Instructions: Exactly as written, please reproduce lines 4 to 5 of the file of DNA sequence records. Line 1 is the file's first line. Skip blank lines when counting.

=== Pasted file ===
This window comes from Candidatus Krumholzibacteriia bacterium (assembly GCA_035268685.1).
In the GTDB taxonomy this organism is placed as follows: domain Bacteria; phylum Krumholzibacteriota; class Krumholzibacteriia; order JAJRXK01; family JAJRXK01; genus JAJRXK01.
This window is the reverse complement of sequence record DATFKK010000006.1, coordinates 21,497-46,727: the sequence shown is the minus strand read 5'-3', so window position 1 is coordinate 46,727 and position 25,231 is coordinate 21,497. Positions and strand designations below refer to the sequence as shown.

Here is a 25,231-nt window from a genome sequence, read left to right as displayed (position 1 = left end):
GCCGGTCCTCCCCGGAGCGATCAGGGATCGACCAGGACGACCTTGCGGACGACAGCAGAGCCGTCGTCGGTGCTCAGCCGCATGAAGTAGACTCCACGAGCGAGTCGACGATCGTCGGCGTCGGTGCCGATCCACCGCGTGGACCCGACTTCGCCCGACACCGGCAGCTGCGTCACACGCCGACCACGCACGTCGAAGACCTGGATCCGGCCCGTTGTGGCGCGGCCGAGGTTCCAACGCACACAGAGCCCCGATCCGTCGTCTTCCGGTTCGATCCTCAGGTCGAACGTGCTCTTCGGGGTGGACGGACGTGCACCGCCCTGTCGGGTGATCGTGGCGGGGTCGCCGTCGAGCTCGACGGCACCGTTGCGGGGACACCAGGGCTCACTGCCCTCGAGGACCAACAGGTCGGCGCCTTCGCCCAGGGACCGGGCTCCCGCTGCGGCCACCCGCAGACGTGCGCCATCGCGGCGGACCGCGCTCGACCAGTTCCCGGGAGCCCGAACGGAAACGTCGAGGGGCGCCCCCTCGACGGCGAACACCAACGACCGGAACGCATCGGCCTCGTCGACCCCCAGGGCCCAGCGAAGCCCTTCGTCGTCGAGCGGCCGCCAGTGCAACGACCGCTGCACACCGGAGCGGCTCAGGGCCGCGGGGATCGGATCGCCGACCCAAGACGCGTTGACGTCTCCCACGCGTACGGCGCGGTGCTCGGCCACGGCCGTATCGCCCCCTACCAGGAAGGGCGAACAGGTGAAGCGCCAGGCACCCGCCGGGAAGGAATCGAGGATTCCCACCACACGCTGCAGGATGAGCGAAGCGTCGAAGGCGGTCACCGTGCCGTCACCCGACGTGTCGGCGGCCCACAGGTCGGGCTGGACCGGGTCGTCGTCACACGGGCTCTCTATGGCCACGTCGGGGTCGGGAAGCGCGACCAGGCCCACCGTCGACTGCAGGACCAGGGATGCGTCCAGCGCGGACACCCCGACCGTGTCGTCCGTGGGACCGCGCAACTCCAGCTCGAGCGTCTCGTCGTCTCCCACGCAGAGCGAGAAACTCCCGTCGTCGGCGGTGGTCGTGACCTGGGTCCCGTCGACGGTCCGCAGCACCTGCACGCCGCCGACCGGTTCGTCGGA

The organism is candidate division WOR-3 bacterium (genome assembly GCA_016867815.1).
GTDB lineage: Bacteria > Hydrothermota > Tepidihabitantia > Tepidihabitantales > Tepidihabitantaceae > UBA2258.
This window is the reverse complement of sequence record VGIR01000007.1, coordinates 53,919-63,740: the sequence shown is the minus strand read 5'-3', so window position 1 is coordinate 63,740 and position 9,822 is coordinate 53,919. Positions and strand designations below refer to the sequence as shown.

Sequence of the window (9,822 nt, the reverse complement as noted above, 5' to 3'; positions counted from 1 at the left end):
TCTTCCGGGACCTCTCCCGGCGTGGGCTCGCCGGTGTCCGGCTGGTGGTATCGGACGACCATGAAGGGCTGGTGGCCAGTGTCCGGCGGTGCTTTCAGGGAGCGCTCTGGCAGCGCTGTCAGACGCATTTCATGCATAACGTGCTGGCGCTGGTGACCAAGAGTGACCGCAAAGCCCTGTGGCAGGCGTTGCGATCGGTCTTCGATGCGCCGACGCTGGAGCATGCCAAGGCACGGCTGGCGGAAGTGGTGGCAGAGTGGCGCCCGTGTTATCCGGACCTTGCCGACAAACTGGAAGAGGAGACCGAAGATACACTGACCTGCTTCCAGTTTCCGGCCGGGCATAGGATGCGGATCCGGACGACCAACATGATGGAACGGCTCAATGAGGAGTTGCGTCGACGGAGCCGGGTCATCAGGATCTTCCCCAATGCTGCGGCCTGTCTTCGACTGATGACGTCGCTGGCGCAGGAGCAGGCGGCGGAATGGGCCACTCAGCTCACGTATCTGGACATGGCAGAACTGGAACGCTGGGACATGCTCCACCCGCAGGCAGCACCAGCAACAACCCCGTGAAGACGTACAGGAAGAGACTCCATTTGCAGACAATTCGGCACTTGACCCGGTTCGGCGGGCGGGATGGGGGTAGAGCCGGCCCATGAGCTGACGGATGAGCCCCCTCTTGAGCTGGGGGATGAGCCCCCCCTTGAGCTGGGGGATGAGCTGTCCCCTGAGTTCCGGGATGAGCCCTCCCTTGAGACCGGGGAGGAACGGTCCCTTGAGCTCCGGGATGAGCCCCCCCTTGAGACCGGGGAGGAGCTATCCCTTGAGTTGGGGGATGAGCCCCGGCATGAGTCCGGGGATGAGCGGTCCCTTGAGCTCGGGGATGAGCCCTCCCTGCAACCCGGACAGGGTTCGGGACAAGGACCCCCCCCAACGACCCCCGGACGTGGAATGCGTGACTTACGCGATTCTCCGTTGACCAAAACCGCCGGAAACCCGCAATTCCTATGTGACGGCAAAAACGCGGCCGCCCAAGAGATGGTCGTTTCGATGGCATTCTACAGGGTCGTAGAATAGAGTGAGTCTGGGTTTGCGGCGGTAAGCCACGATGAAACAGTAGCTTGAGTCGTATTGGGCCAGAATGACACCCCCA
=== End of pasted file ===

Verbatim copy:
Here is a 25,231-nt window from a genome sequence, read left to right as displayed (position 1 = left end):
GCCGGTCCTCCCCGGAGCGATCAGGGATCGACCAGGACGACCTTGCGGACGACAGCAGAGCCGTCGTCGGTGCTCAGCCGCATGAAGTAGACTCCACGAGCGAGTCGACGATCGTCGGCGTCGGTGCCGATCCACCGCGTGGACCCGACTTCGCCCGACACCGGCAGCTGCGTCACACGCCGACCACGCACGTCGAAGACCTGGATCCGGCCCGTTGTGGCGCGGCCGAGGTTCCAACGCACACAGAGCCCCGATCCGTCGTCTTCCGGTTCGATCCTCAGGTCGAACGTGCTCTTCGGGGTGGACGGACGTGCACCGCCCTGTCGGGTGATCGTGGCGGGGTCGCCGTCGAGCTCGACGGCACCGTTGCGGGGACACCAGGGCTCACTGCCCTCGAGGACCAACAGGTCGGCGCCTTCGCCCAGGGACCGGGCTCCCGCTGCGGCCACCCGCAGACGTGCGCCATCGCGGCGGACCGCGCTCGACCAGTTCCCGGGAGCCCGAACGGAAACGTCGAGGGGCGCCCCCTCGACGGCGAACACCAACGACCGGAACGCATCGGCCTCGTCGACCCCCAGGGCCCAGCGAAGCCCTTCGTCGTCGAGCGGCCGCCAGTGCAACGACCGCTGCACACCGGAGCGGCTCAGGGCCGCGGGGATCGGATCGCCGACCCAAGACGCGTTGACGTCTCCCACGCGTACGGCGCGGTGCTCGGCCACGGCCGTATCGCCCCCTACCAGGAAGGGCGAACAGGTGAAGCGCCAGGCACCCGCCGGGAAGGAATCGAGGATTCCCACCACACGCTGCAGGATGAGCGAAGCGTCGAAGGCGGTCACCGTGCCGTCACCCGACGTGTCGGCGGCCCACAGGTCGGGCTGGACCGGGTCGTCGTCACACGGGCTCTCTATGGCCACGTCGGGGTCGGGAAGCGCGACCAGGCCCACCGTCGACTGCAGGACCAGGGATGCGTCCAGCGCGGACACCCCGACCGTGTCGTCCGTGGGACCGCGCAACTCCAGCTCGAGCGTCTCGTCGTCTCCCACGCAGAGCGAGAAACTCCCGTCGTCGGCGGTGGTCGTGACCTGGGTCCCGTCGACGGTCCGCAGCACCTGCACGCCGCCGACCGGTTCGTCGGA